My daily work usually starts by opening an SSH connection to a server, running a docker image (with RStudio Server or Jupyter on it), and analyzing data or programming directly on the browser. It was always convenient like that until I got sudden disconnection last month. Suddenly anything stops working, and I wasted several hours hopelessly trying to fix it. When I went home, I figured out that the electricity in my apartment was very unstable due to a small construction upstairs. Of course, a simple solution is getting a UPS (Uninterruptible Power Supply), but I was fascinated by the idea that maybe I can turn on my server over the internet. That is like having the server’s power switch with me all the time. It would be so cool, especially when I’m away for an extended period and don’t want to waste money on the energy bills. This story is about how I’ve done it. You can have a look at my final network setup first.
Step 1: Satisfy hardware requirements
In most motherboards, there is a function called “Wake-on-Lan” (WOL). WoL works by sending a packet of data called a Magic Packet™ to a target machine. When the packet is received, the target machine’s network interface wakes-up the rest of the computer. However, I recognized that I cannot wake-up my server through its wireless interface (I’m using a USB wireless adapter). It turned out that the Magic Packet must be sent to the motherboard’s built-in Ethernet port since it’s the only thing awake when the whole machine off. I fixed the situation by using a Wifi Repeater, and connect it to the server through an Ethernet cable. You can skip this step if your machine is using a wired connection.
Step 2: Make Wake-On-Lan work on Lan.
As the name suggested, WOL is designed to wake-up a machine through a local network. So you have to be in the same network with your target device to make it work. In this step, we will try to do just that.
First, you have to turn on the WOL feature on your motherboard. Enter the BIOS setup and look for “ Wake up on PCI event” or “ Wake up on LAN” and enable it.
Second, on Ubuntu, you have to know your default interface, check if it supports WOL, and turn on the feature. The whole process can be done as following:
$ route #Get name of the default interface, for example: eth0
$ sudo ethtool eth0
#Look for "Supports Wake-on: g" line, which means WOL supported
$ sudo ethtool -s eth0 wol g #Enable WOL
To make the setting sustains after rebooting, you need to add the last command above to the interface’s configuration in etc/network/interfaces. You can read more in here.
Now, let’s test it. You can use a mobile app called “Wake-on-Lan” in Android (there are similar apps for iOS, but I haven’t tested it). It can automatically scan your local network and list all of the connected devices. You just search for your machine, add it, and then you can send the magic packet to it whenever you want. Try to turn off your target machine and wake it up by your phone.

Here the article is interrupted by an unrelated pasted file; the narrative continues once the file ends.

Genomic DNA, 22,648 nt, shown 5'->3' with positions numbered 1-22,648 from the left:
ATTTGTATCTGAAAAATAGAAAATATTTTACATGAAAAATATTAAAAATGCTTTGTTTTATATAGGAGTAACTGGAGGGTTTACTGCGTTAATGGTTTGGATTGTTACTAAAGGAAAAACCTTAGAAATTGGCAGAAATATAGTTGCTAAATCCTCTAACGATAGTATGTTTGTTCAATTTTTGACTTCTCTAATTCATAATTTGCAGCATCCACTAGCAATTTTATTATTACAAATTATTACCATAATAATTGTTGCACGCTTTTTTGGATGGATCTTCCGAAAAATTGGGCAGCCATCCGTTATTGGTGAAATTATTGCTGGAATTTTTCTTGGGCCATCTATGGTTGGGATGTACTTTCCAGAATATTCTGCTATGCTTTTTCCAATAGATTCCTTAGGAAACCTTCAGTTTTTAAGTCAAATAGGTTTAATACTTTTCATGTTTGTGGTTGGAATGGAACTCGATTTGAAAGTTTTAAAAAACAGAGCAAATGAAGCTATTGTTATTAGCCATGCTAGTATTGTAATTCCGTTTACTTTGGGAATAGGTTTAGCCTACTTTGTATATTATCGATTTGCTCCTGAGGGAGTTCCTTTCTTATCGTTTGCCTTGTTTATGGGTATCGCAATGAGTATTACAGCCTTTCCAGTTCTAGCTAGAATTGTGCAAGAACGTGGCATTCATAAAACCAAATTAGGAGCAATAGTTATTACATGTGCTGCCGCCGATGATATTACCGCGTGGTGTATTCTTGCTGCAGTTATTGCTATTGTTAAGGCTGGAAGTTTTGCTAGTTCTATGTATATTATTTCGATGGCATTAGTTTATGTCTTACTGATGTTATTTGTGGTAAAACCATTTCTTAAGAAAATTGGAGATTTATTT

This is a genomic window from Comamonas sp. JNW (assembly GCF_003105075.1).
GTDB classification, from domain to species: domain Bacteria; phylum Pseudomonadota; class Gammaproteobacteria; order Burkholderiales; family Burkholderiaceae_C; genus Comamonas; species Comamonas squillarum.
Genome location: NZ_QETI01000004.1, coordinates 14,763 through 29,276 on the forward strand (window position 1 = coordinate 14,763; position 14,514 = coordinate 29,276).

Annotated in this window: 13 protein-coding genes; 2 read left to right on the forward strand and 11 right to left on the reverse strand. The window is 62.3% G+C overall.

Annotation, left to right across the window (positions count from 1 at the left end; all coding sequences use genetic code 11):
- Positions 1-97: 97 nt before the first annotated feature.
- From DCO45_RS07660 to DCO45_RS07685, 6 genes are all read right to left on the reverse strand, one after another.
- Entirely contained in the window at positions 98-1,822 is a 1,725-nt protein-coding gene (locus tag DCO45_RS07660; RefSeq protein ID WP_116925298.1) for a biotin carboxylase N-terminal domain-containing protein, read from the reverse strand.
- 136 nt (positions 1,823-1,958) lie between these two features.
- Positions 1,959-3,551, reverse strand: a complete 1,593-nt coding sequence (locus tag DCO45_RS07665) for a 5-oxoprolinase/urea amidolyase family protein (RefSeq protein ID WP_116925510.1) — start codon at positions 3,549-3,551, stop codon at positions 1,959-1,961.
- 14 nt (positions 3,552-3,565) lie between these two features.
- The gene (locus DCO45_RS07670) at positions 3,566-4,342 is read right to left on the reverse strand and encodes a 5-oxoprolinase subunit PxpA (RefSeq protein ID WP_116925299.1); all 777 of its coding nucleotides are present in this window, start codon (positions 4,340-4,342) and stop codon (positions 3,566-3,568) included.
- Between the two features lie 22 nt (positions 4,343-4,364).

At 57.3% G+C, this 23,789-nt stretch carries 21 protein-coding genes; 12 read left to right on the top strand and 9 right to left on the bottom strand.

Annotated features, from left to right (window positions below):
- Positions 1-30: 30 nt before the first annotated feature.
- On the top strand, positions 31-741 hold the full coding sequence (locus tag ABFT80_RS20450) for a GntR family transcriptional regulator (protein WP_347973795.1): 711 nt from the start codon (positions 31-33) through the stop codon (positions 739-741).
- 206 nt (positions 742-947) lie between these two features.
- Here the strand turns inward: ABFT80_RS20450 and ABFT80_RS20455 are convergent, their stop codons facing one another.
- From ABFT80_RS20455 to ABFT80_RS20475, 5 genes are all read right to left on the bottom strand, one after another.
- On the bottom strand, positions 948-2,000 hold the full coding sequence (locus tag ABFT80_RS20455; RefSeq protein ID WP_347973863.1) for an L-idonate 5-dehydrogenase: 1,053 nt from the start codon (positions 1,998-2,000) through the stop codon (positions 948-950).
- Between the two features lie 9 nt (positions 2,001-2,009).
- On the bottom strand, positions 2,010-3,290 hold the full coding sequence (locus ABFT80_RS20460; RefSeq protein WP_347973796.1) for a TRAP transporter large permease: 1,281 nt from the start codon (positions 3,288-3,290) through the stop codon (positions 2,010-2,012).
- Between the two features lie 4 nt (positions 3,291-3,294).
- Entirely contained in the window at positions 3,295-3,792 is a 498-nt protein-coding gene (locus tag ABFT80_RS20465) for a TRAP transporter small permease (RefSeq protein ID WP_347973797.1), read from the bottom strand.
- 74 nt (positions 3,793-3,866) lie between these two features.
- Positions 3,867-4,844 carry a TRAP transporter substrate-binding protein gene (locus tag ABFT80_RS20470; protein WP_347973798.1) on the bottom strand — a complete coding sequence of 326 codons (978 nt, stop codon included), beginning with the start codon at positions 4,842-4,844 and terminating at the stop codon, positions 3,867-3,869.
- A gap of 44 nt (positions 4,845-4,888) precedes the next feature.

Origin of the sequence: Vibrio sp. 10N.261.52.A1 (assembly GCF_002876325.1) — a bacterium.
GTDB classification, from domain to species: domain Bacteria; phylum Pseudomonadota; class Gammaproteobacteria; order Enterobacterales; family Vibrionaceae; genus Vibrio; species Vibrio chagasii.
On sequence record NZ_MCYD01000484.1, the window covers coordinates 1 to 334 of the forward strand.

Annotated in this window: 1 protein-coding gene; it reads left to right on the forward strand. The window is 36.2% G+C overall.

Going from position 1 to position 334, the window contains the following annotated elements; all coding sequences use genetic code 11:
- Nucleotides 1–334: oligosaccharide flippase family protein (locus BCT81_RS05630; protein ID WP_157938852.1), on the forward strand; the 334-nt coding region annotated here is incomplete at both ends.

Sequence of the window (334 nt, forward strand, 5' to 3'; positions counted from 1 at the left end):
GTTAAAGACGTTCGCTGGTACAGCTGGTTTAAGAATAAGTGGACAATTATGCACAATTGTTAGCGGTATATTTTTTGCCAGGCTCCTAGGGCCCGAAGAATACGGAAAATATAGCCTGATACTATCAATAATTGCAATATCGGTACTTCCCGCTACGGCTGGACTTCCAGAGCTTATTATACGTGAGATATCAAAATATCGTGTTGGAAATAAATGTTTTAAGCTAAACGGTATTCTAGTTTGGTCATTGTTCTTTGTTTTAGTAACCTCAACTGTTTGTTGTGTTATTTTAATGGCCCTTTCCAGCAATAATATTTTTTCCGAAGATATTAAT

You can add the device manually if you know its mac address and broadcast address. They are 9E:65:F9:0E:29:FB and 192.168.0.255 in my case. You can use the ifconfig command to find out that information. Note that you will need your mac address to wake up your machine through the internet.
Step 3: Make Wake-On-Lan work through the internet.
Note that your router must have a static IP (i.e., 220.127.116.11) to complete this step. There are many solutions to send the magic packet through the internet. I’ve listed them below from the easiest to the hardest (sometimes the only) solution:
First solution: If your router supports forwarding the magic packet (Port 7 or 9 UDP), you are lucky. You can just forward any packet from port 7 or 9 UDP to your target device. Some routers even allow forwarding broadcast packet. You can use this website to wake up your server. However, as far as I know, most of the popular commercial routers do not support this (my case). Remember to make a DHCP reservation for your server, so that its IP will not change after reconnecting.
Second solution: You can check if you can install a better firmware for your router. For marketing purpose, many router producers hide functionalities on their products. You can install a third-party firmware to unlock all of these. I highly recommend the OpenWrt. Check if your router is supported by OpenWrt here.
Third solution: If your router is not that good, you will need an insider. It’s a device that is always on and connects to your local network. Then you can SSH to your insider over the internet and let it send the magic package for you. In my case, I use a cheap Raspberry Pi 3 (which I already use for controlling other things). I’m using OpenWrt on it, and run the etherwake command as following:
$ etherwake 9E:65:F9:0E:29:FB eth0
The first argument is the mac address of the target machine, while the second argument is the network interface of the insider that will send the package. It should be its default interface. You can check this link for more detail. Note that your insider can be any device, running any OS. As long as you can SSH to it through the internet, it should work. Remember to configure port forwarding for the insider’s SSH port, so that you can SSH to it from anywhere.
So, that’s it. I hope you enjoy the story. Leave a comment if you have any trouble following it.